The second thing I came across was a hand held notebook I kept in my early 20s when I lived in Boston. In this notebook, I’d write down random information like job postings, directions to parties, daily noticings, and series of questions based on observations I’d made. For example, while riding the T, and seeing a man sitting next to a pizza, I scrawled, “Who delivers a pizza via the T? Why does a pizza get a whole seat? Seriously?” The questions I often posed to my notebook were always very specific and based on whatever was happening in front of me at the time.

I'm not texting, I'm taking notes!
I’m not texting, I’m taking notes!

I still keep regular notes on my iPhone, but it’s not the same as my hand held notebook. For one, I can’t get down as much information when I write with my thumbs. Secondly, I hate how it looks like I’m always texting/being rude while someone is talking when really I’m capturing nuggets of wisdom and inspiration. The thought of looking rude hinders me from writing down my thoughts and I really hate to interrupt my creative flow especially when it involves pizza.

When it comes to technology, it’s all about finding the balance. I’ll always remain infatuated with my favorite technological oldies but goodies, but I’ll still keep updating my iPhone. I’m not going to quit the Internet cold turkey, but perhaps it’s time to return to some of my pre-technologically obsessed habits such as taking pen and paper notes and keeping a goal sheet.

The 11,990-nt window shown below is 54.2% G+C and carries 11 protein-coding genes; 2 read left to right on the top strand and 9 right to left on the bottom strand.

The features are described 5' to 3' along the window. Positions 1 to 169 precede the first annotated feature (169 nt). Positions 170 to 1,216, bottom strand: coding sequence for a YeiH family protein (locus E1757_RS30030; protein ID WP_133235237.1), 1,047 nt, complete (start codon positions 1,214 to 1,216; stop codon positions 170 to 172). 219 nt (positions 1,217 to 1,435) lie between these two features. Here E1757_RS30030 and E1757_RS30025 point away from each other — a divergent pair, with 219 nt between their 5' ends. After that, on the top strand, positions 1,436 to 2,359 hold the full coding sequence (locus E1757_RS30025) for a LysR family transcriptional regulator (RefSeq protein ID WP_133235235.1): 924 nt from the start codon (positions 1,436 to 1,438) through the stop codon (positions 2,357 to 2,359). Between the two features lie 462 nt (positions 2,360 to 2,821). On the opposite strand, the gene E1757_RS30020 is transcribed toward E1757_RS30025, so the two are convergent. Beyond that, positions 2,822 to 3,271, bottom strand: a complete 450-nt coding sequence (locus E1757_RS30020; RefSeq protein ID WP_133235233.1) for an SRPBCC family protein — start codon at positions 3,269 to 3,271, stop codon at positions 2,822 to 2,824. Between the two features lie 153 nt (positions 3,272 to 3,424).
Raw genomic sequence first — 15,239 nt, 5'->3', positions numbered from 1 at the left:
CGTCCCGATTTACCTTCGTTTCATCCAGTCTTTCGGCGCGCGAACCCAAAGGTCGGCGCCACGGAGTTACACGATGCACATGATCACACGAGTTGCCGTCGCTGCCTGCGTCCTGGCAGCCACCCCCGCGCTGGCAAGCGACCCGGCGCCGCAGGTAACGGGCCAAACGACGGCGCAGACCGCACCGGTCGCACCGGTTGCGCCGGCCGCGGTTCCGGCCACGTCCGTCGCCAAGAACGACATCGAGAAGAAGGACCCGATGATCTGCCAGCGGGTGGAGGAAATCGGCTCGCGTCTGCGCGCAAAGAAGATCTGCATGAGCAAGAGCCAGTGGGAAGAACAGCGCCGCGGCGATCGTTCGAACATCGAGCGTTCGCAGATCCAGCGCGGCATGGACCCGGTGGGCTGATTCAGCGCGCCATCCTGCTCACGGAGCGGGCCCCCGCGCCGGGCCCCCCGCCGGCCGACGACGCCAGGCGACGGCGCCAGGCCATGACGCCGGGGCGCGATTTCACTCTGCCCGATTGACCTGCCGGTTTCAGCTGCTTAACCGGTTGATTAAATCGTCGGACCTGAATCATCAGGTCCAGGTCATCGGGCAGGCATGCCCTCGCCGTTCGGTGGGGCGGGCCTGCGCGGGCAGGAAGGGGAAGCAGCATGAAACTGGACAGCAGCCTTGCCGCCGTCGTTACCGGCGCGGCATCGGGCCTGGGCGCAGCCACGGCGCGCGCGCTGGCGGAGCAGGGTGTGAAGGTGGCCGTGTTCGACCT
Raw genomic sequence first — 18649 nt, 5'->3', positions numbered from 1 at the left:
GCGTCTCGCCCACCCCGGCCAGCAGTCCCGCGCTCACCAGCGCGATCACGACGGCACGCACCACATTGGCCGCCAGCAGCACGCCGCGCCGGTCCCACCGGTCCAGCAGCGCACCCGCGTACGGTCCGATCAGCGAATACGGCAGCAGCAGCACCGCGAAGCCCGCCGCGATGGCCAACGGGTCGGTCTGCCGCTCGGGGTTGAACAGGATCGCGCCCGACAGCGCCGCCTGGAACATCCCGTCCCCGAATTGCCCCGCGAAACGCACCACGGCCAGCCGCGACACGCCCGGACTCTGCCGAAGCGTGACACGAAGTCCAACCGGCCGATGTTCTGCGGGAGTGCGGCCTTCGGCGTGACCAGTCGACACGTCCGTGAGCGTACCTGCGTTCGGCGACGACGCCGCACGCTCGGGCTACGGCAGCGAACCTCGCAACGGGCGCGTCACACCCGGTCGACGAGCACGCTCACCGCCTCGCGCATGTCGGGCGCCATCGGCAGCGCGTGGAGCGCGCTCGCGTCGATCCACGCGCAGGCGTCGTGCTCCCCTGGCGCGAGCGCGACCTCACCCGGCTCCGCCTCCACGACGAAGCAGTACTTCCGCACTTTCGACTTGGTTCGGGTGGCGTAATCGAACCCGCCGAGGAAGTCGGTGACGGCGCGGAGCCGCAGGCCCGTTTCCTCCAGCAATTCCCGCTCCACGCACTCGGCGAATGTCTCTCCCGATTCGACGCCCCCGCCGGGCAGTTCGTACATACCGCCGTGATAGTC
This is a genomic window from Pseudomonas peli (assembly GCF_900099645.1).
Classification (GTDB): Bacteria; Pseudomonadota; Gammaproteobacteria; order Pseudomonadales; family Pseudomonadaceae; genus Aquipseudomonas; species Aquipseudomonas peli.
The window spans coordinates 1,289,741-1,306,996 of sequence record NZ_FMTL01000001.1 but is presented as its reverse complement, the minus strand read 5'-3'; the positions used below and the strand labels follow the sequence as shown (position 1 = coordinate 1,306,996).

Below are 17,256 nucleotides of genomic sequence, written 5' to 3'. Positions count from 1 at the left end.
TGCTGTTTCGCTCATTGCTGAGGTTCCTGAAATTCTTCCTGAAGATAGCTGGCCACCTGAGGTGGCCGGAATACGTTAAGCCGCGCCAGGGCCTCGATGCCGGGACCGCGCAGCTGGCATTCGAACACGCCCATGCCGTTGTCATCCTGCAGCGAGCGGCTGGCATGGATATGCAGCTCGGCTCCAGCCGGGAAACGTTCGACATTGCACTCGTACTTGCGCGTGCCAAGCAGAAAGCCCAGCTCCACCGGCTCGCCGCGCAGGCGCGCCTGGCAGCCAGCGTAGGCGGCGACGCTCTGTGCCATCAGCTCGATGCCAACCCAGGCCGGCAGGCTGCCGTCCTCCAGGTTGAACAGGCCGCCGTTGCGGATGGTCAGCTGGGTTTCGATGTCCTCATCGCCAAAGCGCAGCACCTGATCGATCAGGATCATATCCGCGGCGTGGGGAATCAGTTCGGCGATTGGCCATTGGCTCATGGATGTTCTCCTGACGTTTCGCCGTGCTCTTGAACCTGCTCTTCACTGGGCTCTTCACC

If It Ain’t Broke…

With the advent of Google Buzz, I’m starting to get tired of all the rapid changes in technology and social media.  If technology is going to progress so quickly, I’d like to be able to choose whether or not I can opt in or opt out of these changes.  For instance, Google Buzz simply swooped in and gave its Gmail users Twitter-like abilities and public profiles without fair warning. Facebook has changed its image and added more features so many times that it’s becoming frustrating.  What was wrong with the first 500 versions of the website? 

Today’s phones don’t just take calls, but also videos, photos, hold music, store important documents, act as a GPS, balance your check book, and count your calories.  Anything you’d want to do in your daily life, now there is a phone app for that.  Remember when text messaging was a novel concept?!

It’s hard to keep up with all these changes, especially when I preferred some of the older models better than their newer counterpoints.  I’m still adjusting to the fact that VHS tapes are out along with video rental stores like Blockbuster.

In honor of my favorite “oldies, but goodies,” here are 5 technologies that are fine just the way they are:

 1) The boom box.  Do you really need to bring your personal computer around with you to provide music at parties? The boom box did just fine.  Plus it still plays your old mix tapes.

 2) The overhead projector.  Invented during the 1940s, this is hands down the best way to display information on a wall in front of large groups of people.  No need to worry about memory stick problems or losing your connection to the internet during a presentation.

 3) A physical book.  No digital reader can ever replace the feeling of holding a book in your hands and feeling the pages between your fingers (and of course the new book smell).

 4) The Nokia cell phone.  I agree, we all need cell phones, but you can’t even use a touch screen with your winter gloves! Flip phones tend to snap in half eventually, but the Nokia can fly down a flight of stairs (and even survive a drop in the toilet) and still accept your calls and text messages.

 5) The single air conditioner unit. Forget central air.  I just want my bedroom to be cold. The noise these things make is soothing, especially if white noise helps you sleep. I don’t need my whole house to be cold all the time and I like how easy you can control the temperature on these things.

What are some of your favorite technological “oldies but goodies”?